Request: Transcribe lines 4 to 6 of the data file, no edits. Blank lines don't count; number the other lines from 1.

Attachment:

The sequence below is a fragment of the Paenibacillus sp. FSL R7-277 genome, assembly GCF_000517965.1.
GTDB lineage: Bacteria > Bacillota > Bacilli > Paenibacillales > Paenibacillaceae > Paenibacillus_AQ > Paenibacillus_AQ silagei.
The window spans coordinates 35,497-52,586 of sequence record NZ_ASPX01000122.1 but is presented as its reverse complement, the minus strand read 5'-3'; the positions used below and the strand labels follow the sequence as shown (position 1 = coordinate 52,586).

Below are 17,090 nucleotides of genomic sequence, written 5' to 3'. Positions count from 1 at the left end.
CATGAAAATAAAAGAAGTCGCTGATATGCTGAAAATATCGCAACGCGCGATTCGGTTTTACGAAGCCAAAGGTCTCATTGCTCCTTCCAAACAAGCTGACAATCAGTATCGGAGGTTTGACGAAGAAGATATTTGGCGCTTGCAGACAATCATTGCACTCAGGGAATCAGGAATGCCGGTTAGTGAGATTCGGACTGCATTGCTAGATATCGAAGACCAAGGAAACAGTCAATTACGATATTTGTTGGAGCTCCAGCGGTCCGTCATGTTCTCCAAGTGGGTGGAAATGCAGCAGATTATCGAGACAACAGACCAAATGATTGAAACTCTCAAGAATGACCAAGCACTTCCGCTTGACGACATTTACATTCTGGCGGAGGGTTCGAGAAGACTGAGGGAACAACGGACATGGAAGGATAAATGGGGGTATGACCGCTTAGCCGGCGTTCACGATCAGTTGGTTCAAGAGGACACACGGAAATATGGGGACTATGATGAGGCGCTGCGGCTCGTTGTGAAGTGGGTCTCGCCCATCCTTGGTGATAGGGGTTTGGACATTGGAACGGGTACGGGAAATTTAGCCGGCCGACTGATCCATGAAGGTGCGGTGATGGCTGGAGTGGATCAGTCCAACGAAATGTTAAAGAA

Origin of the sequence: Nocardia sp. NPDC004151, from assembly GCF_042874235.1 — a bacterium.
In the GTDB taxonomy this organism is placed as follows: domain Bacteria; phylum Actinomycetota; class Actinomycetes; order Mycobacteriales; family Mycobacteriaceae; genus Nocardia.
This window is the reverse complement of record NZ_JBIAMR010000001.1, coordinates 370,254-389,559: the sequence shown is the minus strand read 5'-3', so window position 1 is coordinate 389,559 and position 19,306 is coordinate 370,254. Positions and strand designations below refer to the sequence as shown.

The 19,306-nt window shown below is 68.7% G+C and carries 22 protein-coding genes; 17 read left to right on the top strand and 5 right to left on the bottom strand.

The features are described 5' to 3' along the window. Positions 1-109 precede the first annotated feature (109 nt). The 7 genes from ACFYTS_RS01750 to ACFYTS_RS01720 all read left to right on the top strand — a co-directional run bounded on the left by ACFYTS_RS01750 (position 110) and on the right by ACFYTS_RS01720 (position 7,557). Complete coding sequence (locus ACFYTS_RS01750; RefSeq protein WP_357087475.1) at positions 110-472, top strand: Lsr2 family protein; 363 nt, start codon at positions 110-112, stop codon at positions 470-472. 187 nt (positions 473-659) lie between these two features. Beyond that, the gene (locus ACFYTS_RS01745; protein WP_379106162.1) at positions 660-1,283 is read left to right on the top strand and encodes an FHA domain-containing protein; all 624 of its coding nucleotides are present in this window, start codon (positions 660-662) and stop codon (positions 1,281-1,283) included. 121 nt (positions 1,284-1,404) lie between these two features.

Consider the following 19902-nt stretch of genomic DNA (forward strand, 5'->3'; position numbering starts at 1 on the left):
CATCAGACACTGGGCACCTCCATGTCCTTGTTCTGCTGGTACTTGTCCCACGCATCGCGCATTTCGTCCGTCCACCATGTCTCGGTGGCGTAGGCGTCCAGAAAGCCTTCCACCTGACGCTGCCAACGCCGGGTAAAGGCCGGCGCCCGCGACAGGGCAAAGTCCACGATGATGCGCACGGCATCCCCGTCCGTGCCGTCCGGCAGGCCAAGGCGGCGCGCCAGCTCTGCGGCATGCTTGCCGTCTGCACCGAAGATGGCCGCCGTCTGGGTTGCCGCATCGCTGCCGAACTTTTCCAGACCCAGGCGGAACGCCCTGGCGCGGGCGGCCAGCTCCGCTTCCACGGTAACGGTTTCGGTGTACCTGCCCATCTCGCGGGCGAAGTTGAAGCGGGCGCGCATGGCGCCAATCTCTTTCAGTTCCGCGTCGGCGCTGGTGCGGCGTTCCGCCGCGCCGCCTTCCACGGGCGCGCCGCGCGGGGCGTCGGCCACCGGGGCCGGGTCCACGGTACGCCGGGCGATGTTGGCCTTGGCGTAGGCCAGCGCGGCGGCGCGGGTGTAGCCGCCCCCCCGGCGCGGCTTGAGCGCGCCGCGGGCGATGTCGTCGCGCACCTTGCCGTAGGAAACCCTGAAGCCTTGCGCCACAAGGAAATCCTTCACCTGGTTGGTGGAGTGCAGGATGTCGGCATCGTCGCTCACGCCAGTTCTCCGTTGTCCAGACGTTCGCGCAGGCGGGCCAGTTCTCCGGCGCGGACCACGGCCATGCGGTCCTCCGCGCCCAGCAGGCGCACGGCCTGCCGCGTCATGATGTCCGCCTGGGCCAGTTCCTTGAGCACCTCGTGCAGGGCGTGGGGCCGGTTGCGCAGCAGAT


Below are 17,090 nucleotides of genomic sequence, written 5' to 3'. Positions count from 1 at the left end.
CATGAAAATAAAAGAAGTCGCTGATATGCTGAAAATATCGCAACGCGCGATTCGGTTTTACGAAGCCAAAGGTCTCATTGCTCCTTCCAAACAAGCTGACAATCAGTATCGGAGGTTTGACGAAGAAGATATTTGGCGCTTGCAGACAATCATTGCACTCAGGGAATCAGGAATGCCGGTTAGTGAGATTCGGACTGCATTGCTAGATATCGAAGACCAAGGAAACAGTCAATTACGATATTTGTTGGAGCTCCAGCGGTCCGTCATGTTCTCCAAGTGGGTGGAAATGCAGCAGATTATCGAGACAACAGACCAAATGATTGAAACTCTCAAGAATGACCAAGCACTTCCGCTTGACGACATTTACATTCTGGCGGAGGGTTCGAGAAGACTGAGGGAACAACGGACATGGAAGGATAAATGGGGGTATGACCGCTTAGCCGGCGTTCACGATCAGTTGGTTCAAGAGGACACACGGAAATATGGGGACTATGATGAGGCGCTGCGGCTCGTTGTGAAGTGGGTCTCGCCCATCCTTGGTGATAGGGGTTTGGACATTGGAACGGGTACGGGAAATTTAGCCGGCCGACTGATCCATGAAGGTGCGGTGATGGCTGGAGTGGATCAGTCCAACGAAATGTTAAAGAA

Origin of the sequence: Nocardia sp. NPDC004151, from assembly GCF_042874235.1 — a bacterium.